1. [syn: rush grass, rush-grass]
The Collaborative International Dictionary of English v.0.48:
Rush \Rush\, n. [OE. rusche, rische, resche, AS. risce, akin to
LG. rusk, risch, D. & G. rusch; all probably fr. L. ruscum
butcher's broom; akin to Goth. raus reed, G. rohr.]
1. (Bot.) A name given to many aquatic or marsh-growing
endogenous plants with soft, slender stems, as the species
of Juncus and Scirpus.
Note: Some species are used in bottoming chairs and plaiting
mats, and the pith is used in some places for wicks to
lamps and rushlights.
2. The merest trifle; a straw.
John Bull's friendship is not worth a rush.
Bog rush. See under Bog.
Club rush, any rush of the genus Scirpus.
Flowering rush. See under Flowering.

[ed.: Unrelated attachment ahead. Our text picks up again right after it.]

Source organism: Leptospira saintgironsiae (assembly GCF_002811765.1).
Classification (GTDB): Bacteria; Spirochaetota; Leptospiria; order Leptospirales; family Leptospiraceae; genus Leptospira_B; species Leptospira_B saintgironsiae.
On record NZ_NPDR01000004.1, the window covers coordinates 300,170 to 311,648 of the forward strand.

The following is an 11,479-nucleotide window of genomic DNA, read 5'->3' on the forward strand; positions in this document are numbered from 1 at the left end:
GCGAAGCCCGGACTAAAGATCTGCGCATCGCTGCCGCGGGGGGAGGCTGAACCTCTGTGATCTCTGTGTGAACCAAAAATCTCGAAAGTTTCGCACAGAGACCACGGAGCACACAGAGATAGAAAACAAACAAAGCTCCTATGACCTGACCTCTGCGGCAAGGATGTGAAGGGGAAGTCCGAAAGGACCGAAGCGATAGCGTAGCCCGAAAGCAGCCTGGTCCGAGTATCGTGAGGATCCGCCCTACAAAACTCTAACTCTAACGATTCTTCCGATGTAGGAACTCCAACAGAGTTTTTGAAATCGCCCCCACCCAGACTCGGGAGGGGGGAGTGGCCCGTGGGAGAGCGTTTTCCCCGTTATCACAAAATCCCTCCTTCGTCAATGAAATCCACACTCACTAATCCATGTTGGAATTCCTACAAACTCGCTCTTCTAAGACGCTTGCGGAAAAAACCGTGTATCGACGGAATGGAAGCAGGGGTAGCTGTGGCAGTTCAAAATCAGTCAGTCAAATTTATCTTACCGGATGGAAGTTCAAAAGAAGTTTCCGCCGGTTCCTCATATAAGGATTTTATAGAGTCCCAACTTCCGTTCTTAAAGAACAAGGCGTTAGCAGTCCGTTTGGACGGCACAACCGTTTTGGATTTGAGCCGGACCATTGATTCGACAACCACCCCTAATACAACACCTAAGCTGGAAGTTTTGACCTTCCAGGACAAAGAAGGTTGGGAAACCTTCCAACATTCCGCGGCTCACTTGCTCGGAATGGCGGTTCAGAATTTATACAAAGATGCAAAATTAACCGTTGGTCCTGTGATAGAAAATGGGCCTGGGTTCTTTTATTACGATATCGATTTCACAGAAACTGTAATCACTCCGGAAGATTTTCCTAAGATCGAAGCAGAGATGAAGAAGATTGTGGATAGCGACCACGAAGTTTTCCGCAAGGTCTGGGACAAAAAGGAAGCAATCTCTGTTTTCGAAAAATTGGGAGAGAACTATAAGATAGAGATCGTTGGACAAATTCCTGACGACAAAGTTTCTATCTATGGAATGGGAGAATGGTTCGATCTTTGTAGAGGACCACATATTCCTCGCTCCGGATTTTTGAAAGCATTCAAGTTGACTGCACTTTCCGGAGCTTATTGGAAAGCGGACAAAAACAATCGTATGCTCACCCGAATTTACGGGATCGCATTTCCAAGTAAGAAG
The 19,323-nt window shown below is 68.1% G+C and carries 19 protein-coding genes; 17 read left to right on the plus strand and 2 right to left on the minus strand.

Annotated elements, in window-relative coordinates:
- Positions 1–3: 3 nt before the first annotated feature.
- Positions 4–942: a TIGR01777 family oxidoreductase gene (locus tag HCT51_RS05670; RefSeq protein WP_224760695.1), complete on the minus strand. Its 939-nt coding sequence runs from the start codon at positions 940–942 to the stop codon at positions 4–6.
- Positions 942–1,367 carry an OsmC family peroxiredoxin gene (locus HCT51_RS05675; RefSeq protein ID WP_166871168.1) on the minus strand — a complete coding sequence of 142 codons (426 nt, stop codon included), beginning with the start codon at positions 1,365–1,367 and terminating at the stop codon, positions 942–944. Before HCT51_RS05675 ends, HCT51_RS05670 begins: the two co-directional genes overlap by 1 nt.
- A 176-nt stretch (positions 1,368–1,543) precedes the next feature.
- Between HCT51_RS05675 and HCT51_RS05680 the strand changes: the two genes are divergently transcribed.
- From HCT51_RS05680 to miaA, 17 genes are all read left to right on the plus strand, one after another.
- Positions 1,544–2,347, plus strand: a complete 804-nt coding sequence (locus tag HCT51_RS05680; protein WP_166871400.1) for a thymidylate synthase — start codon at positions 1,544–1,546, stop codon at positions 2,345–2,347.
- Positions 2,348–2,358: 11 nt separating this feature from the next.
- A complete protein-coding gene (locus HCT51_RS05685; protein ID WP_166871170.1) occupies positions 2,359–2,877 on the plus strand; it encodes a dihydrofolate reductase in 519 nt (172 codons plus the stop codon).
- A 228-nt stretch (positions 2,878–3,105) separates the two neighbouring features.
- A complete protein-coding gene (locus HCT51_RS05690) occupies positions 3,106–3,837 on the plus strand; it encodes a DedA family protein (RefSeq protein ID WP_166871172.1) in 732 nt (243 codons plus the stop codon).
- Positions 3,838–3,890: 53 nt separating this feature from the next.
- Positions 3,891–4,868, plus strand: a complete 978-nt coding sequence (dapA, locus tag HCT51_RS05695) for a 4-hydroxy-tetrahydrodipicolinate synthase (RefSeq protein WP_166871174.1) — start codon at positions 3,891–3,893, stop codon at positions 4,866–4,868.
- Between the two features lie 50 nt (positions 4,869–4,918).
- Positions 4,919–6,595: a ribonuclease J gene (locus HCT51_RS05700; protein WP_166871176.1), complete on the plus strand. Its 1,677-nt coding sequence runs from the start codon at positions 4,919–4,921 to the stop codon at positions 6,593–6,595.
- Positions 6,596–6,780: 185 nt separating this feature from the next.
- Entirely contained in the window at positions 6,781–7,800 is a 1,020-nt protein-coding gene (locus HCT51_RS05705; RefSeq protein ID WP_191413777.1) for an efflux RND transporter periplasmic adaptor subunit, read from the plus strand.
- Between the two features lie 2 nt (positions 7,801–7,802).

(a) Any plant of the genus Scleria, rushlike plants with
hard nutlike fruits.
(b) A name for several species of Cyperus having
Rush broom, an Australian leguminous plant (Viminaria
denudata), having long, slender branches. Also, the
Spanish broom. See under Spanish.
Rush candle, See under Candle.
Rush grass, any grass of the genus Vilfa, grasses with
wiry stems and one-flowered spikelets.
Rush toad (Zool.), the natterjack.
Scouring rush. (Bot.) Same as Dutch rush, under Dutch.
Spike rush, any rushlike plant of the genus Eleocharis,
in which the flowers grow in dense spikes.
Sweet rush, a sweet-scented grass of Arabia, etc.
(Andropogon schoenanthus), used in Oriental medical
Wood rush, any plant of the genus Luzula, which differs
in some technical characters from Juncus.
WordNet (r) 3.0 (2006):
n 1: grass having wiry stems and sheathed panicles [syn: rush